Ten Second Review
Try and picture a van-based compact people carrier. Bet you weren't imagining anything quite as nice as this. The MK3 model version of Citroen's much more civilised third generation Berlingo people carrier has been further distanced from its predecessors' basic commercial roots. With smarter styling, more equipment and efficient PureTech petrol and BlueHDi diesel engines, this value-for-money five or seven-seater is now a vehicle that demands to be taken very seriously indeed. If you're after a budget family carry-all, it's well worth a look.
Some cars aren't too precious about the lives they need. Take Citroen's classic post-war 2CV. You could drive it across a ploughed field, hose it clean, subject it to a fearful leathering, then pass it on like a family heirloom. It was uniquely French, uniquely Citroen and its modernday successor was the first generation of this car, Citroen's Berlingo. The Belingo has been on sale as both a van and a van-based MPV for over two decades now, the MPV version previously badged 'Berlingo Multispace'. This third generation model is to be known simply as 'Berlingo'.
Whatever you want to call it, this model line has been a successful one for Citroen (and for Peugeot whose Partner Tepee model was effectively a re-badged version of the same design). So much so that there have only been two iterations of people-carrying Berlingo in 22 years; until now.
If you've yet to sample one of these third generation models, you'll probably be very pleasantly surprised by how the Berlingo drives. The old bump, thump and reverberations that characterised previous versions have well and truly gone. I know it's a bit of a cliche when discussing this sort of MPV but there is a lot of truth in describing this boxy Citroen as 'car-like'. For what is quite a tall, high vehicle, there's none of the tippy feeling that characterised the previous generation version of this design, helped in no small part by beefier anti roll bars.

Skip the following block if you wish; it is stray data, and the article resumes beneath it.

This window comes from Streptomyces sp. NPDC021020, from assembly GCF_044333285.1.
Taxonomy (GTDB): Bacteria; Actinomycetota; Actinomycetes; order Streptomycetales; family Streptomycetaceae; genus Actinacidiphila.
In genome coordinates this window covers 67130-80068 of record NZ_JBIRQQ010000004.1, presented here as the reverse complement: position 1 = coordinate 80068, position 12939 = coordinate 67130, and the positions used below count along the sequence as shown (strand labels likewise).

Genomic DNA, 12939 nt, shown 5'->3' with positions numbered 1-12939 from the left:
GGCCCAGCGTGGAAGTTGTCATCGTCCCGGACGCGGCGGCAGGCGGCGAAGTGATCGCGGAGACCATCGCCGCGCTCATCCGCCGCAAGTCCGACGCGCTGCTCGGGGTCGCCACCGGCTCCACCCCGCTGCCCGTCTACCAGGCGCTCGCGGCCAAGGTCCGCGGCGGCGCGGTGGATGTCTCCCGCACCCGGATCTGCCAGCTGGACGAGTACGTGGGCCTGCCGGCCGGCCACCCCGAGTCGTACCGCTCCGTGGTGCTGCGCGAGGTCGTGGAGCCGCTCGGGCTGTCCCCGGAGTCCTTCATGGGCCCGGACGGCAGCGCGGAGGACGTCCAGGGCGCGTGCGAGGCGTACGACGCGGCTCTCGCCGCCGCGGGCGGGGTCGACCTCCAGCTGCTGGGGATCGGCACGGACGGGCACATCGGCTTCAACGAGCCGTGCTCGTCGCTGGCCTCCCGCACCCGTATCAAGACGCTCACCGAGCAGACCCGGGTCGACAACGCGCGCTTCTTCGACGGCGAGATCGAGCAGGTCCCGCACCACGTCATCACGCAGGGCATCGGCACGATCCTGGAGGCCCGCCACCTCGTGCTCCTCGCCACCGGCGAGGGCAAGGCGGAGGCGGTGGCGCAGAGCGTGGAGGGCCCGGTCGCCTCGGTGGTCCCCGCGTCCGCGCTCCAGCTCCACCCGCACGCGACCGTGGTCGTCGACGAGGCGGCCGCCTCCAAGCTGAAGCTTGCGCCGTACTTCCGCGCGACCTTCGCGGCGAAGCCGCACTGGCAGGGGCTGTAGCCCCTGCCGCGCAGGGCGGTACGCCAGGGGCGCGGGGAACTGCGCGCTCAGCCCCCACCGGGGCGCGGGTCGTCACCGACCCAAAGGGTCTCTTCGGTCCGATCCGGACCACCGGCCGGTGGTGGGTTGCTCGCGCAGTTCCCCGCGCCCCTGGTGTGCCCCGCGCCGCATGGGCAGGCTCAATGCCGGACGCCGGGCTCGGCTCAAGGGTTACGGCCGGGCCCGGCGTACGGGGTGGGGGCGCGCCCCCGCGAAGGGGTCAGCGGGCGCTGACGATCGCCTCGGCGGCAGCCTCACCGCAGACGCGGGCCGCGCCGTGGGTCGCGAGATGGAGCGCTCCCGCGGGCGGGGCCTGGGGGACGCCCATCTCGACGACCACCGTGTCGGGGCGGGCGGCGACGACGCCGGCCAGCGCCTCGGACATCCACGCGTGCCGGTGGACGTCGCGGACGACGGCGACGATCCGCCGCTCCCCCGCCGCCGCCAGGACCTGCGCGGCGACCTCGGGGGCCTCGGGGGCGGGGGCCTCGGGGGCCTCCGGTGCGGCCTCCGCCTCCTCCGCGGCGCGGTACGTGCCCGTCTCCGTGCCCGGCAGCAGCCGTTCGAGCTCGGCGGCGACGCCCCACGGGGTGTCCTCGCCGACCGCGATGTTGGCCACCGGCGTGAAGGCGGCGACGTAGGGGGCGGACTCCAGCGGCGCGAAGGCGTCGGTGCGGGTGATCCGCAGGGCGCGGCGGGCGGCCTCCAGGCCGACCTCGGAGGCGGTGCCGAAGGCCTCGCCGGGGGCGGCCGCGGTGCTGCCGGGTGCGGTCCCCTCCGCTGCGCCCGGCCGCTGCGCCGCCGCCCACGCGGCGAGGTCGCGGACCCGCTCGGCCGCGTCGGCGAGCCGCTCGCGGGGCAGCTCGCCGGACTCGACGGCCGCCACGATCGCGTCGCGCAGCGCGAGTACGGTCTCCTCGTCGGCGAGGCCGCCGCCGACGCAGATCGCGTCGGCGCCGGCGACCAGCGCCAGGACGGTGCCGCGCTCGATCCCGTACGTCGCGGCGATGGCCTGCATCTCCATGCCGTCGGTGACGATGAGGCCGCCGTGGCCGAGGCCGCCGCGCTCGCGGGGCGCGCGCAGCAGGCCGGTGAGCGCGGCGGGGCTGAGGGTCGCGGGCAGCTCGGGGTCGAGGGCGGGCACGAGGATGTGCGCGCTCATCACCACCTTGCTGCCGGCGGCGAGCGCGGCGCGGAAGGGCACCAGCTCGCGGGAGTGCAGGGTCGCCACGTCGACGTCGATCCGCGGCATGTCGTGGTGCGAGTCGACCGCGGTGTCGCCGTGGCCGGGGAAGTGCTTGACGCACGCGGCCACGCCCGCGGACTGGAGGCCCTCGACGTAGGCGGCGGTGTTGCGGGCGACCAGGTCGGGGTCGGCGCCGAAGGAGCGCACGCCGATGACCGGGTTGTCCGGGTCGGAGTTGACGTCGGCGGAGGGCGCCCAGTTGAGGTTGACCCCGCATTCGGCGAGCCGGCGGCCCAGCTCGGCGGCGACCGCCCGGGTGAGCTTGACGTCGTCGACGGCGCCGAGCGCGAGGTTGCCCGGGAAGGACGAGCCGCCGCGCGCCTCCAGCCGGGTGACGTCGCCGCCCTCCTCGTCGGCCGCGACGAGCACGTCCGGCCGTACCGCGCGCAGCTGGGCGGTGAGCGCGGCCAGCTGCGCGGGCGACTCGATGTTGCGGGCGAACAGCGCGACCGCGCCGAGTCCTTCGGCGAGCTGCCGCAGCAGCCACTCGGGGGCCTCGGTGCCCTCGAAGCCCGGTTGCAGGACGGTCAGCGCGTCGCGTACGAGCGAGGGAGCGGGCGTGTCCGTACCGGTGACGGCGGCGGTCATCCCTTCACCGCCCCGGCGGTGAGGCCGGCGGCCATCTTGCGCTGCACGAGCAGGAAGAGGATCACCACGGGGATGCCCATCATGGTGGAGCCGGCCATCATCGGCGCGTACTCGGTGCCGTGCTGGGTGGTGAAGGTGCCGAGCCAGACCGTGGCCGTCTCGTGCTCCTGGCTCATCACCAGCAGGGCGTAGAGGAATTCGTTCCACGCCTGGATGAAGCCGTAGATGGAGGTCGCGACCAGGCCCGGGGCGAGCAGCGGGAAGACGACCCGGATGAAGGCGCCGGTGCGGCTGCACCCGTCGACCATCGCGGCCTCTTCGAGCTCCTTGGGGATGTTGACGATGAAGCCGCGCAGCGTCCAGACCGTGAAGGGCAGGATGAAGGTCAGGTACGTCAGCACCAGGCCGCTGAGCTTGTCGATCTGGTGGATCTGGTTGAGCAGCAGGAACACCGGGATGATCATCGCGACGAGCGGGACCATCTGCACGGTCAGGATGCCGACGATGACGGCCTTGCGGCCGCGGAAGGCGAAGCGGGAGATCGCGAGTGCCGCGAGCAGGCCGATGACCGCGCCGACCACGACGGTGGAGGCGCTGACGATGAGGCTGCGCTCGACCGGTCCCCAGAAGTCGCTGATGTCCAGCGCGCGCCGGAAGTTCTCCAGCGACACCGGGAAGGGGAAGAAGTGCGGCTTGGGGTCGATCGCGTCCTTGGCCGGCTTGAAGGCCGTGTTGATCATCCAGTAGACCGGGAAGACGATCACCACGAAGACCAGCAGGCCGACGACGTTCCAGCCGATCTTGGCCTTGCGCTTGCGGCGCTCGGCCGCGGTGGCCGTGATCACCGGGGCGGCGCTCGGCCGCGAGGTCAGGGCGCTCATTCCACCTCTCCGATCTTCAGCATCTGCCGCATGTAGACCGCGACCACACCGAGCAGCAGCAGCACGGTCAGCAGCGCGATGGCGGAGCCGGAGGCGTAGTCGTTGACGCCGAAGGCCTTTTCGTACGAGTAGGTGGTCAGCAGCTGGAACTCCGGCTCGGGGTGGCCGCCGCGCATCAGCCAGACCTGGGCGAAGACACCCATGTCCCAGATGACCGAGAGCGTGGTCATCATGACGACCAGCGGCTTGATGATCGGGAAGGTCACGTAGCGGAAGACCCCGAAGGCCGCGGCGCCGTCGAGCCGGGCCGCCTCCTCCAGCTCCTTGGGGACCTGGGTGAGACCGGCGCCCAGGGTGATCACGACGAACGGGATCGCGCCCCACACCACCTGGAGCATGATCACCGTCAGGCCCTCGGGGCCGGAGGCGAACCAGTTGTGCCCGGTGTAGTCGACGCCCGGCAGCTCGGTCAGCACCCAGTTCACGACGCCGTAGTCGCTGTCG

And a much improved suspension set-up. Which in turn has made possible the kind of ride quality you'd like to expect from a Citroen: in other words absorbent and very well tuned for our terrible roads. It's an important thing to consider, for I reckon that aside from safety and practicality, ride quality needs to be one of your key criteria when making a decision on an MPV-style vehicle. Too firm and you'll never manage to get the kids off to sleep on a long journey at night: too soft and they'll get car sick. The Berlingo strikes a good balance because it's a little softer than you might expect in compression and rebound - in other words, over the bumps - but a little firmer than you'd think in roll - in other words, around the corners. Engine-wise, you get to choose between a 1.2-litre three cylinder Puretech petrol unit (with 110 or 130hp) or a 1.5-litre BlueHDi diesel (with 75, 100 or 130hp). For auto transmission, you'll need one of the 130hp variants.
Design and Build
This third generation Berlingo sits on the PSA Group's latest EMP2 platform and gets the same kind of two-tier light signature frontal treatment we've seen on the company's recent models. There's a more forward-set windscreen and a higher and shorter front end, plus even 'Airbump' plastic panels protecting the flanks from supermarket scrapes. As before, there are two wide sliding side doors and they feature electric windows. There are two body styles - 'M' and 'XL'. And buyers choose between 5 or 7-seat variants.